Jon Reddick Talks Influences & Firsts: Stevie Wonder, Michael Jackson and New Edition
By Lindsay Williams
Worship pastor and songwriter, Jon Reddick, has a heart for the church and the songs that pour out from congregations into the world. Throughout his writing career he’s intentionally composed lyrics that speak about redemption and hope in a way that impacts cross cultural narratives of a generation hungry for healing.
Finding hope through music has long been part of Reddick’s makeup. Growing up the son of a pastor and the church pianist in Memphis, TN, music was woven into Reddick’s DNA from the start. During college, he cut his songwriting teeth writing songs for and leading a contemporary gospel group. After his college years, Reddick got into church work, leading worship for a church in Memphis and eventually making his way to Texas. In both places, Reddick leaned in to bridge-building across racial and generational lines, working to bring churches and cultures together under one faith umbrella.
“At one of my first jobs in full-time church ministry, I led this generationally diverse choir filled with people ranging from 18 years old to 70 years old. We would fuse hymns and contemporary gospel. I wanted to try and bring people together no matter what their differences were, wanted people to go to church and not just sing songs, but find something they could engage with and have a true experience. I wanted to reach across the lines.”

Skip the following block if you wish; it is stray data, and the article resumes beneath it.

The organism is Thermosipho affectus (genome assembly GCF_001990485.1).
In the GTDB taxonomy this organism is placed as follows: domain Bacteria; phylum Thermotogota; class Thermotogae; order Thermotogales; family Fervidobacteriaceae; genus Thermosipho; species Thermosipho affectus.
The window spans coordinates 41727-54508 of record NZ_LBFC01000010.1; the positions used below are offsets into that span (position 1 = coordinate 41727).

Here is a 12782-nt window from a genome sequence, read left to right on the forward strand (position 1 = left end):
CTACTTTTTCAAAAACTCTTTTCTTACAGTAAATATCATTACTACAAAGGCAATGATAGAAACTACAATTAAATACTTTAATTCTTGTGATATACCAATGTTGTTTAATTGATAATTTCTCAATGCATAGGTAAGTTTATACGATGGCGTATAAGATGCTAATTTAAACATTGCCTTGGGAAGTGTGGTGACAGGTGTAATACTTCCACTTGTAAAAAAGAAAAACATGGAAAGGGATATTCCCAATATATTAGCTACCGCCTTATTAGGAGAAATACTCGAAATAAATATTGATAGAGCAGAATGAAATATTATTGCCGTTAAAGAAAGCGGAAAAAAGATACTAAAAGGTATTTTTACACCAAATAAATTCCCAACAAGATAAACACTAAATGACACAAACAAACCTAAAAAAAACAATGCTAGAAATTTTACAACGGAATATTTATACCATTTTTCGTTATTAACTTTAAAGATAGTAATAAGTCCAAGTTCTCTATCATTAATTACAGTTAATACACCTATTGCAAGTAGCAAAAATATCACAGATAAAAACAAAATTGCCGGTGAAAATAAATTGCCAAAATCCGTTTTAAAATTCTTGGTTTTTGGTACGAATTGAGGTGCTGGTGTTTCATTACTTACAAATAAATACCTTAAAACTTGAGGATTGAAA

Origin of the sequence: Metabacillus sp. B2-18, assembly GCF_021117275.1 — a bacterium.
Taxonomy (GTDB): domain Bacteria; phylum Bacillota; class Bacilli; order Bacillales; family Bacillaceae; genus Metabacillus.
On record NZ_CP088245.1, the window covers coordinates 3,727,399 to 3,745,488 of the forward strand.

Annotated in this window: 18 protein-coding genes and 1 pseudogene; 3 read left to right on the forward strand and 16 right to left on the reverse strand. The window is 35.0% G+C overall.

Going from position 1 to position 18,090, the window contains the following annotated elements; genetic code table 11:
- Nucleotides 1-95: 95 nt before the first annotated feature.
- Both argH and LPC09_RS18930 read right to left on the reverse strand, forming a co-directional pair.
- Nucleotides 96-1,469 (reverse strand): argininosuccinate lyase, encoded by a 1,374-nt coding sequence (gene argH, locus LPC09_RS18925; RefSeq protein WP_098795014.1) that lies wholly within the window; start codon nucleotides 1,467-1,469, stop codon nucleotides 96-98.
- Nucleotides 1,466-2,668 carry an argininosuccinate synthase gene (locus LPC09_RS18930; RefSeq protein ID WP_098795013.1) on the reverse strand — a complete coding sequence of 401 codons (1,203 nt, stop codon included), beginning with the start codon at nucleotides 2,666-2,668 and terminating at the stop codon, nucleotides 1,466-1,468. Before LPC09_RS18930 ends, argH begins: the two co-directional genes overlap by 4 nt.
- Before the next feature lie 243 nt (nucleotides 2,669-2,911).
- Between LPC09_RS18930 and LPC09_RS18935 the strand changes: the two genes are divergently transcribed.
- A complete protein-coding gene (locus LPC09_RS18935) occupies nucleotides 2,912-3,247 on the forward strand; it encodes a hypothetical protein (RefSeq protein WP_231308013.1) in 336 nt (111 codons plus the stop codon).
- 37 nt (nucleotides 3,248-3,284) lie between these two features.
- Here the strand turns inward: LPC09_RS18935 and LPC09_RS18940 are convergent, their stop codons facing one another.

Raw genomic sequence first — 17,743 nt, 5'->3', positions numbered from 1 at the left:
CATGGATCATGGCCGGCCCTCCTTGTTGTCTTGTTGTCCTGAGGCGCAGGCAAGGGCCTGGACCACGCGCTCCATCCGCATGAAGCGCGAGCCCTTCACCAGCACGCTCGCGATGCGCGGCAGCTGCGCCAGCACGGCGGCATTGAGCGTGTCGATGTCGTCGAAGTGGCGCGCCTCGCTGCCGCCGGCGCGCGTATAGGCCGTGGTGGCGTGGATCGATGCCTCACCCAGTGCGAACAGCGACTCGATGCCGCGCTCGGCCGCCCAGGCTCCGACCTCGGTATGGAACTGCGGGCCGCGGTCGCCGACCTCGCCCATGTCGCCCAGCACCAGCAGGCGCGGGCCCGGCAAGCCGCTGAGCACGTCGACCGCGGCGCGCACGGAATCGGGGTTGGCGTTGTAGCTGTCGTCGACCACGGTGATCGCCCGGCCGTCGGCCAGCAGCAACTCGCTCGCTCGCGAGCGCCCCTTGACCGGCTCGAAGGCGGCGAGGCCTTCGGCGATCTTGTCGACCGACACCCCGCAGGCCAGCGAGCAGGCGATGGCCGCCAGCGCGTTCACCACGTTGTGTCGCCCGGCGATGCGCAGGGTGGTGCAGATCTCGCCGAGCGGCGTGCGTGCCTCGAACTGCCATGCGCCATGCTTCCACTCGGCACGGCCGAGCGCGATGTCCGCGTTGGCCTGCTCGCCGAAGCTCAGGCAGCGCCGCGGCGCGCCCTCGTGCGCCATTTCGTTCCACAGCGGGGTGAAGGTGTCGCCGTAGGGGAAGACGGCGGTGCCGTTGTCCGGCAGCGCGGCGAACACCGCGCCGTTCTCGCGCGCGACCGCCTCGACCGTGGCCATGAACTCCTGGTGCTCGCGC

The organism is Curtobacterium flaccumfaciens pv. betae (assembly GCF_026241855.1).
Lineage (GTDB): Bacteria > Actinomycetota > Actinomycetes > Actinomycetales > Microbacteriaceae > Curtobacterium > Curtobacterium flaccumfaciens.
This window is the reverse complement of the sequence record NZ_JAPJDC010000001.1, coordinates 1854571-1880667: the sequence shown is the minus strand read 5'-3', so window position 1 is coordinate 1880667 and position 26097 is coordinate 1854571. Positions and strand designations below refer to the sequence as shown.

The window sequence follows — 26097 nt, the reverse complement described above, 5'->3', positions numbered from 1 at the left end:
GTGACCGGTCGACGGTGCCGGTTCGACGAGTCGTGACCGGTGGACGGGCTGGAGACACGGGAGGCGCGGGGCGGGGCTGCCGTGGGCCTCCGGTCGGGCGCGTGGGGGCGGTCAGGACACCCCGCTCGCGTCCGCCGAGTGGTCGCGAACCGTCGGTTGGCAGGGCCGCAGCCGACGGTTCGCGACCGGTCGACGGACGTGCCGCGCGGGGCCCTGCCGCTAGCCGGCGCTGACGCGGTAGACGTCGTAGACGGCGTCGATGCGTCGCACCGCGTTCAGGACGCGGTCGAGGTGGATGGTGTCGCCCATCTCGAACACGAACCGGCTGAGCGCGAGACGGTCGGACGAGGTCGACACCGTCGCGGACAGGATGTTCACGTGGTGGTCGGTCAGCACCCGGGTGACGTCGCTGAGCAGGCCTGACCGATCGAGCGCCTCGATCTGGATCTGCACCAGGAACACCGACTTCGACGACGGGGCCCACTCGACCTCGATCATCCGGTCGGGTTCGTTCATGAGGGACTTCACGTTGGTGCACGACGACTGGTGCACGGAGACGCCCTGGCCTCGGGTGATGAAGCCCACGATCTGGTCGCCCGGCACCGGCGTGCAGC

In addition to being a talented musician, Reddick is also a creative visual artist. In a fusion of his artistic and musical sides, one of his paintings is the single cover for his debut song, “You Keep Hope Alive.”
After years of leading worship, writing songs for the church and even touring with other artists, Reddick is now ready to pour all of his experience and passion into his own songs.
“I just want to be a conduit to help people reconcile themselves with God and each other,” Reddick says. “I want to bring people together. I consider it an honor and a privilege to get to lead people in the transparency of worship.”